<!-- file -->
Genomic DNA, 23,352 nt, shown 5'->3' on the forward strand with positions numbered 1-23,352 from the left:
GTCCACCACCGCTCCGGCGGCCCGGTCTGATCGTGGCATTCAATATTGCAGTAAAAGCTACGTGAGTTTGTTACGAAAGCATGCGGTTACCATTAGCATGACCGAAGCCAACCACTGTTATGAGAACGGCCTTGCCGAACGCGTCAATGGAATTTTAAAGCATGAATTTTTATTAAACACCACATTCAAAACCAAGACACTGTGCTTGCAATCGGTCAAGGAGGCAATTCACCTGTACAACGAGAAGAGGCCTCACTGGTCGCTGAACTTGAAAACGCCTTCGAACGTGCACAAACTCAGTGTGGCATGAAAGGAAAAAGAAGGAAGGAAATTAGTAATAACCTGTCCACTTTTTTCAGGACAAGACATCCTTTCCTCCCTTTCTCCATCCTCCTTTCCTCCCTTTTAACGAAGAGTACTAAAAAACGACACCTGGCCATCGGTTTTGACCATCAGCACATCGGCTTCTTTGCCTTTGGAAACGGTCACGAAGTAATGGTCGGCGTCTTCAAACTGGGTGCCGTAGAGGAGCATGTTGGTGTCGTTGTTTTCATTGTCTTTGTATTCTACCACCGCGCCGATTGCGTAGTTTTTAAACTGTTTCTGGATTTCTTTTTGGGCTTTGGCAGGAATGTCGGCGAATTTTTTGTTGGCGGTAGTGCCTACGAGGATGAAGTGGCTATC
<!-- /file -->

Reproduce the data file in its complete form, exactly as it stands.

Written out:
Genomic DNA, 23,352 nt, shown 5'->3' on the forward strand with positions numbered 1-23,352 from the left:
GTCCACCACCGCTCCGGCGGCCCGGTCTGATCGTGGCATTCAATATTGCAGTAAAAGCTACGTGAGTTTGTTACGAAAGCATGCGGTTACCATTAGCATGACCGAAGCCAACCACTGTTATGAGAACGGCCTTGCCGAACGCGTCAATGGAATTTTAAAGCATGAATTTTTATTAAACACCACATTCAAAACCAAGACACTGTGCTTGCAATCGGTCAAGGAGGCAATTCACCTGTACAACGAGAAGAGGCCTCACTGGTCGCTGAACTTGAAAACGCCTTCGAACGTGCACAAACTCAGTGTGGCATGAAAGGAAAAAGAAGGAAGGAAATTAGTAATAACCTGTCCACTTTTTTCAGGACAAGACATCCTTTCCTCCCTTTCTCCATCCTCCTTTCCTCCCTTTTAACGAAGAGTACTAAAAAACGACACCTGGCCATCGGTTTTGACCATCAGCACATCGGCTTCTTTGCCTTTGGAAACGGTCACGAAGTAATGGTCGGCGTCTTCAAACTGGGTGCCGTAGAGGAGCATGTTGGTGTCGTTGTTTTCATTGTCTTTGTATTCTACCACCGCGCCGATTGCGTAGTTTTTAAACTGTTTCTGGATTTCTTTTTGGGCTTTGGCAGGAATGTCGGCGAATTTTTTGTTGGCGGTAGTGCCTACGAGGATGAAGTGGCTATC